NLP has a set of beliefs, expressed through what’s called the NLP presuppositions, that help us to become more successful in our lives and help us help others more effectively too. The presups are culled from the attitudes and belief systems of some of the world’s most successful therapists. But beliefs are funny things. Everybody has different beliefs and their beliefs have a lot to do with what they accomplish in life. The NLP presuppositions are extremely useful, but here’s a piece of news…
The NLP Presuppositions Are Not True!
Years ago, I was helping teach an NLP Master Practitioner class. Often, right before we went to lunch I’d do a group induction with some general suggestions of well-being and effectively absorbing and utilizing the material we’d covered. One time I mentioned childhood. “Go back to a pleasant memory,” I said. “It could be something as simple as watching the water flow by in a stream or looking out a window at a pleasant sight or even a pleasant thought you had as a child.” Afterwards, we broke for lunch and a woman approached me. “Not everyone had a pleasant childhood, you know,” she said.
The Meaning Of Your Communication Is The Response It Elicits
The meaning of your communication is the response it elicits is an NLP presupposition. It’s designed to get us NLP folks to be flexible in our communication. If we look at our communication as achieving an outcome, what do we do if we don’t get the outcome we’re after? Why, we change our communication! That’s a powerful frame. Let’s say we want to hypnotize someone and we say in a soft voice, “relaxing now,” and they tense their shoulders. We thought that communication meant “relax.” They thought it meant tension. So, with curiosity, we might experiment with different communications until we get the result we’re after–namely trance. It takes communication out of the whole, “I said this but she didn’t listen” thing and in to a “My job is to help that person to a particular response. What do I need to do to help get them there?” thing.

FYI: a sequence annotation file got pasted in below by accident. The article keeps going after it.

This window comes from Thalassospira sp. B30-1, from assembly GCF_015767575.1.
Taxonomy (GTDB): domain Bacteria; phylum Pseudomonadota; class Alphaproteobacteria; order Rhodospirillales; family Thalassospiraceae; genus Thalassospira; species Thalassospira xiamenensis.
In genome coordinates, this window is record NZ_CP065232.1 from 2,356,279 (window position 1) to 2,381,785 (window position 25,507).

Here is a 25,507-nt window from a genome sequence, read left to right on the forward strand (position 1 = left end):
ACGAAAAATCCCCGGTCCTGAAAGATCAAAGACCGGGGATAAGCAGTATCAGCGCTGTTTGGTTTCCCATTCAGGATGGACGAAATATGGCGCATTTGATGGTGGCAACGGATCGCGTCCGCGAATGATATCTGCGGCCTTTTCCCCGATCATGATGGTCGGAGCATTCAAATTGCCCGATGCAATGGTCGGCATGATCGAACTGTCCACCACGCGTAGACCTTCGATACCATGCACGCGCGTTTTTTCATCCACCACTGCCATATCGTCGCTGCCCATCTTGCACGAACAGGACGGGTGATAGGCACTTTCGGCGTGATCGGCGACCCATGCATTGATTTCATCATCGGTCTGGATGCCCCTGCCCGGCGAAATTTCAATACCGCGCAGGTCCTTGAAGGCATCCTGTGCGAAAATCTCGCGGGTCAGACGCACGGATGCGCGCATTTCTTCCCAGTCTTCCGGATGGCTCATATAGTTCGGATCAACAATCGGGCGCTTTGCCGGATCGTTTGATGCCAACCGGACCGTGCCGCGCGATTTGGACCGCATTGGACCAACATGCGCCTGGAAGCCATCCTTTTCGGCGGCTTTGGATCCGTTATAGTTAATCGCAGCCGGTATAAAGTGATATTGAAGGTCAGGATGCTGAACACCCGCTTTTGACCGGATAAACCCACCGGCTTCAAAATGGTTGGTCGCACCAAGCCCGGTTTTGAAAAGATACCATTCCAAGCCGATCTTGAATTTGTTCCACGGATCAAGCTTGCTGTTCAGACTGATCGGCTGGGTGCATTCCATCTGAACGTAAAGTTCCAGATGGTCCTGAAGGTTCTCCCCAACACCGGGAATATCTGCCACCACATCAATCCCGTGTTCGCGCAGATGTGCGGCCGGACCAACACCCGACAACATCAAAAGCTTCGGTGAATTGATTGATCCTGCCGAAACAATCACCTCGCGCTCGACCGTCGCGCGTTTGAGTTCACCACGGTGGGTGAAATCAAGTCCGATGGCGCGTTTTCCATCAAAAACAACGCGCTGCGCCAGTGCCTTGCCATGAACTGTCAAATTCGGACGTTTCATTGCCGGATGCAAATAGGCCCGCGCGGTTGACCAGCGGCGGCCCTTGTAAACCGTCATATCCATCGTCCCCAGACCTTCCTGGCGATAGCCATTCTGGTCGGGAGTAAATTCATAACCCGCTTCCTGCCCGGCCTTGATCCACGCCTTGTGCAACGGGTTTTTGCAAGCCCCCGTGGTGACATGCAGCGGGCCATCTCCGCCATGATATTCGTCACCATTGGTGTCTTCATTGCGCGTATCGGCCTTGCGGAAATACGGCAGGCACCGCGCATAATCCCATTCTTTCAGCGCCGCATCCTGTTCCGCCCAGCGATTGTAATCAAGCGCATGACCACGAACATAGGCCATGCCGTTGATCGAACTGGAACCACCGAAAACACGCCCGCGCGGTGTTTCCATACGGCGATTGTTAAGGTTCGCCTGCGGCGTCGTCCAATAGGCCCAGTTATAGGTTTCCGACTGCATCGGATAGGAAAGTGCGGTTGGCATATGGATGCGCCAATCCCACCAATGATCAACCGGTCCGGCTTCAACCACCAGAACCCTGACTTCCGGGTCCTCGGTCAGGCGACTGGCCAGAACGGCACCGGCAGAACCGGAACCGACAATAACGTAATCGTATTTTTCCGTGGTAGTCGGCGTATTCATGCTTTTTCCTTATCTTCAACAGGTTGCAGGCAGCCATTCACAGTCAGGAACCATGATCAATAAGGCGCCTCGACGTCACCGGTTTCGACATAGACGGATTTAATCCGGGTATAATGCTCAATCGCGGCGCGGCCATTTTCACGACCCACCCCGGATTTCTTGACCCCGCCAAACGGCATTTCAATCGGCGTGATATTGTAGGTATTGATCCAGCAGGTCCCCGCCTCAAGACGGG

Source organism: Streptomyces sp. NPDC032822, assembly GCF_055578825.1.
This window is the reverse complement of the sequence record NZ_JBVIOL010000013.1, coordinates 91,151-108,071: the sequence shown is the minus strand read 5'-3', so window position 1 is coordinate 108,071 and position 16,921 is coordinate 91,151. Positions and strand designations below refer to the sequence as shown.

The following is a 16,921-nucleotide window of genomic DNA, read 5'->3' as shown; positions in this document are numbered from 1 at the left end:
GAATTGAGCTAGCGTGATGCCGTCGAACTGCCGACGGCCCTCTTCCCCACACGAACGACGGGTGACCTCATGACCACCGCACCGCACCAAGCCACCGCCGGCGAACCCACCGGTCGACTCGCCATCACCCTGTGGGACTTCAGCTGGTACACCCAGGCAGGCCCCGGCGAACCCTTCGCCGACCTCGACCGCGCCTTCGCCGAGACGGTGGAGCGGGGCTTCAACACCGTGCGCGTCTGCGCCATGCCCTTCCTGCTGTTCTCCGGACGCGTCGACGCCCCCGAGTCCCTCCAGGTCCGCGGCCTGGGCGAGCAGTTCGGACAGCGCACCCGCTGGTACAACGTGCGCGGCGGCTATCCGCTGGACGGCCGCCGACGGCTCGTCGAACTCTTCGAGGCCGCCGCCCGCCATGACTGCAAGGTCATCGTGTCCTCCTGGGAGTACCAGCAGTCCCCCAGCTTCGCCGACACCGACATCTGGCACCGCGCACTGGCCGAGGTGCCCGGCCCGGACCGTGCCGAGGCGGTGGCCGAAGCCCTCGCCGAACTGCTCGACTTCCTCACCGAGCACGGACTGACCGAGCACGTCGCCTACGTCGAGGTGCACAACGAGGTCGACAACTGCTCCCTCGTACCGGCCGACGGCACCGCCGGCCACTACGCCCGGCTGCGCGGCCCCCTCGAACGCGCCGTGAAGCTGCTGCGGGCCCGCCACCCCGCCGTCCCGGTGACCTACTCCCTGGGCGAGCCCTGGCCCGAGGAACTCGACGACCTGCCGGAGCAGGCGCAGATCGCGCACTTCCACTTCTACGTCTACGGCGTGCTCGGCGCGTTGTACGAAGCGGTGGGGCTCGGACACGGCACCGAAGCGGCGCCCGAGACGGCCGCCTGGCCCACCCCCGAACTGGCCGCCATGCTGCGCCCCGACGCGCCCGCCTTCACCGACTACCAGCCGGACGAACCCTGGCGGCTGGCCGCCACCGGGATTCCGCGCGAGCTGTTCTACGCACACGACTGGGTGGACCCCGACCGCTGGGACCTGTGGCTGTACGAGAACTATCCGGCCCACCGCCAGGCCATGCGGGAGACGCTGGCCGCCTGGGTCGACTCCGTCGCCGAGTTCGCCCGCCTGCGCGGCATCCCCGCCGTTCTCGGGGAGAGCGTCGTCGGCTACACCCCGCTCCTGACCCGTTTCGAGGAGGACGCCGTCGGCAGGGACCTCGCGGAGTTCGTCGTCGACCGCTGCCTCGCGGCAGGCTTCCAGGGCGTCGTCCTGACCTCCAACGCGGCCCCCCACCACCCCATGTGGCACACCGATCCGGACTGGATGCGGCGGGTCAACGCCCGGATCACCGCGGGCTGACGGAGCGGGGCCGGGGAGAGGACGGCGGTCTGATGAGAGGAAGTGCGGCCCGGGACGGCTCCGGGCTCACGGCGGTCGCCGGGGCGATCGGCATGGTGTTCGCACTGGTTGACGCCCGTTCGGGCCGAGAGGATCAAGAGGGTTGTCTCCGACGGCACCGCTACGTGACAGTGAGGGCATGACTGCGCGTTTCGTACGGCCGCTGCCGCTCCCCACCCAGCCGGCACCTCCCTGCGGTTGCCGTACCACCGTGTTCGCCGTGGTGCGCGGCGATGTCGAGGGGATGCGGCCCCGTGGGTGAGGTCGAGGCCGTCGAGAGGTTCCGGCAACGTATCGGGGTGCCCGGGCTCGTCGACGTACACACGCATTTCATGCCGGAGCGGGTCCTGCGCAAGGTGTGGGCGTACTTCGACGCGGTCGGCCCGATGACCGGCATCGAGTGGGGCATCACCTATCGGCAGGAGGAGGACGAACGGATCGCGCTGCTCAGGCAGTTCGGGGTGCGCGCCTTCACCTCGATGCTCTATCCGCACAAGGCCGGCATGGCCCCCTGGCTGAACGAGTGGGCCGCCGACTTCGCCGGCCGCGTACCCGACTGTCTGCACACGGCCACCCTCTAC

But It’s Not True
But the meaning of your communication is not the response it elicits. I mean, if you run into a person on the street and say “Hello,” they could take it to mean that you want to transplant a walrus brain into their skull and take over Madagascar. That’s a meaning they totally made up (I hope). Maybe you meant “Hello.” So more accurately, the presup might be expressed as, “The response you get from a person is related to the meaning they made up in their head, about your communication. And if you want a different response, communicate differently.” If you think about it long enough, you might come to the conclusion that nothing has any meaning beyond what we humans give it. And we’re free to give any event, communication or circumstance any meaning we like. Just look at all the different meanings people give to the same event. And if you’re making up all the stuff in your head, you might as well make it pleasant in there. That’s an extremely powerful frame. One that scares a lot of people.
Where Is Personal Responsibility In All This?